U of I Writer's Workshop
Andrew's essays and poetry have been published in literary and national magazines, including Gulf Coast, Surface, GQ, and Ploughshares. He has taught at the University of Iowa, the Gotham Writers’ Workshop, and is an Assistant Professor in the Media Arts program at the University of Montana. Andrew lives in Brooklyn and Missoula, Montana.
Along with his twin brother Alex Smith, Andrew co-wrote and co-directed the critically-acclaimed feature film The Slaughter Rule. The film premiered in the Dramatic Competition at the 2002 Sundance Film Festival. One of only two American features to screen at the prestigious New Directors/New Films series at the Museum of Modern Art, The Slaughter Rule went on to play at over two dozen national and international film festivals, garnering awards at the Santa Fe, Nashville and Great Plains Film Festivals, as well as the Critic’s Prize at the Stockholm International Film Festival. Released in theaters in spring 2003 by Cowboy Pictures, The Slaughter Rule was acquired for cable and home video distribution by the Sundance Channel.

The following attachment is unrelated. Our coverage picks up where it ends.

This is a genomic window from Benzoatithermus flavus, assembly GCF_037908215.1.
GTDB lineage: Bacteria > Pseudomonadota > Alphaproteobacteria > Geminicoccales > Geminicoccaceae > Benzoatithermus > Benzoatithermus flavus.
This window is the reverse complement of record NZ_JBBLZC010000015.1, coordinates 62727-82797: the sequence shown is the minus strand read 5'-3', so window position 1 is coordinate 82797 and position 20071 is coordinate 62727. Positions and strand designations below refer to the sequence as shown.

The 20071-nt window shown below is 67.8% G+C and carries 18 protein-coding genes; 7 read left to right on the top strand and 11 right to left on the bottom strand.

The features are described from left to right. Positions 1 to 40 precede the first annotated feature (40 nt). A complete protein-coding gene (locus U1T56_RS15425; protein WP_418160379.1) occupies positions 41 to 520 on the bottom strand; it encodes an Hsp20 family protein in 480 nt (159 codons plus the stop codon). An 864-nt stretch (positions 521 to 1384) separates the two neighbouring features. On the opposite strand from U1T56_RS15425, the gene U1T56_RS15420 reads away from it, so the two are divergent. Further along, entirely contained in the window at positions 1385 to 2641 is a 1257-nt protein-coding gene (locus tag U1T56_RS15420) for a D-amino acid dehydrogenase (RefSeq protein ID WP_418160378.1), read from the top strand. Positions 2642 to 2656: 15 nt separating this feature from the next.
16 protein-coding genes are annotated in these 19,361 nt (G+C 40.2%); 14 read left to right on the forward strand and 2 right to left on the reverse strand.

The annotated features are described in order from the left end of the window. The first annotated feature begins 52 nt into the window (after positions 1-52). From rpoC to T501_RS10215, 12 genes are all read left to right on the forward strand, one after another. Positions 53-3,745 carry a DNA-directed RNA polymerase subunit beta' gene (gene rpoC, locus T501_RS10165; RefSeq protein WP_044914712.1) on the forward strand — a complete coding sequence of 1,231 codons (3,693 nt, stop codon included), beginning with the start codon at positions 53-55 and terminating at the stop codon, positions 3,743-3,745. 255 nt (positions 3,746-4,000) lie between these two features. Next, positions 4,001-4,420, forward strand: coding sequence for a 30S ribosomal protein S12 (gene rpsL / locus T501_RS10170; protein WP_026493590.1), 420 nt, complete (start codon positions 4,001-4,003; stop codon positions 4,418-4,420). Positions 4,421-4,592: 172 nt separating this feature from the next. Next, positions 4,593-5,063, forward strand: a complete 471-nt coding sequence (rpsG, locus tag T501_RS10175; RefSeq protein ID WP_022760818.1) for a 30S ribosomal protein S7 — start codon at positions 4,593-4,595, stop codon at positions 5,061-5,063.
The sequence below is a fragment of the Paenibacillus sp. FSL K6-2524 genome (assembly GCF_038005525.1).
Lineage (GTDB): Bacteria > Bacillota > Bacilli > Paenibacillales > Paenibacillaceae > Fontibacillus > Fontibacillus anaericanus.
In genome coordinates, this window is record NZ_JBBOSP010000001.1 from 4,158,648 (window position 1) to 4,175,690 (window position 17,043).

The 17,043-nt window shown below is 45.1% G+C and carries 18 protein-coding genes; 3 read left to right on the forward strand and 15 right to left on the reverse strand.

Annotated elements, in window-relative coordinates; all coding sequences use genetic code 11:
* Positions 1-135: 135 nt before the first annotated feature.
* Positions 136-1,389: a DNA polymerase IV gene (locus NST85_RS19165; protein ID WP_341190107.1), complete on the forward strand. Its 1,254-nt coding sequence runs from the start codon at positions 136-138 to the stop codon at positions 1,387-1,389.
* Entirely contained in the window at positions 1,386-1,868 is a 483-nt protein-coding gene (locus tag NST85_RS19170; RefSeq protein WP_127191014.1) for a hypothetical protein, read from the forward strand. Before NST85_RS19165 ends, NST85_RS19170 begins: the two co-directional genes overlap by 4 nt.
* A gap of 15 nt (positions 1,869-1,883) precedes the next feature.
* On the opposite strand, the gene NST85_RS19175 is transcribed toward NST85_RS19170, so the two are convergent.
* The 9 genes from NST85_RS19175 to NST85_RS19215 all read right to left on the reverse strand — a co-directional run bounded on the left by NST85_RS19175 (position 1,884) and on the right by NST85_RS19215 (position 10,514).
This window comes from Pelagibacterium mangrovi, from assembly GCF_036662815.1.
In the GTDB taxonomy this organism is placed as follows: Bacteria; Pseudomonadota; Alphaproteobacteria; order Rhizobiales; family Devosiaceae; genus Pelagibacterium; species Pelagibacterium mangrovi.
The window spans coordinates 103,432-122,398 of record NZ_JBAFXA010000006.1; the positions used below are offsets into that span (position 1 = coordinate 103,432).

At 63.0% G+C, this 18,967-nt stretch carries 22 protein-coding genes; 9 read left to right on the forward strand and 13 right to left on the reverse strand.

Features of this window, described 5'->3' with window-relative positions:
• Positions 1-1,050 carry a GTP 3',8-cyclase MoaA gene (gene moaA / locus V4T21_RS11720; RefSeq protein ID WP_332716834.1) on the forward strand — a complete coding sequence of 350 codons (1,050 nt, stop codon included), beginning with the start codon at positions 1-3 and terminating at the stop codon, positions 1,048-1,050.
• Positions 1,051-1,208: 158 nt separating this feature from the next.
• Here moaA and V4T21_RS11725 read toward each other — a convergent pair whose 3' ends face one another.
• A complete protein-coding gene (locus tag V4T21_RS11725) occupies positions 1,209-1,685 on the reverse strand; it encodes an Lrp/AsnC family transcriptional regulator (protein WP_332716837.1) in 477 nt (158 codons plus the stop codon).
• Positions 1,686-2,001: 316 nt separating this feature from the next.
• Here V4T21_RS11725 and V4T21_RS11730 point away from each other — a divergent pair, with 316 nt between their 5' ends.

The Smith Brothers are currently writing Son of the Gun, a modern retelling of the Oedipus myth, for Fox Searchlight, and Youngbloods, the story of Pop Warner and the Carlisle Indians, for ESPN Original Entertainment. They have also written The Faithful, a Civil War ghost story, for Disney Pictures; The Garden, for Columbia Studios, and The Radioactive Boy Scout for HBO Pictures/Warner Brothers. In addition, they wrote Out of the Woods with Chris Offutt, adapted from several of Offutt’s short stories. Alex and Andrew received a rare film development grant from the Montana Cultural Trust to write The Wide Open, a revisionist western set in the Jazz Age. They also worked on the script of Lars Von Trier’s Dancer In The Dark. Alex wrote Out Of Love, a screen adaptation of a Chekhov novella, for Terrence Malick and Ed Pressman Productions. The brothers Smith also co-wrote and co-directed several short films, including We Won It All Once, adapted from the work of James Welch, and the keening, which aired on FXM and has played at numerous film festivals, including the 2000 Sundance Film Festival.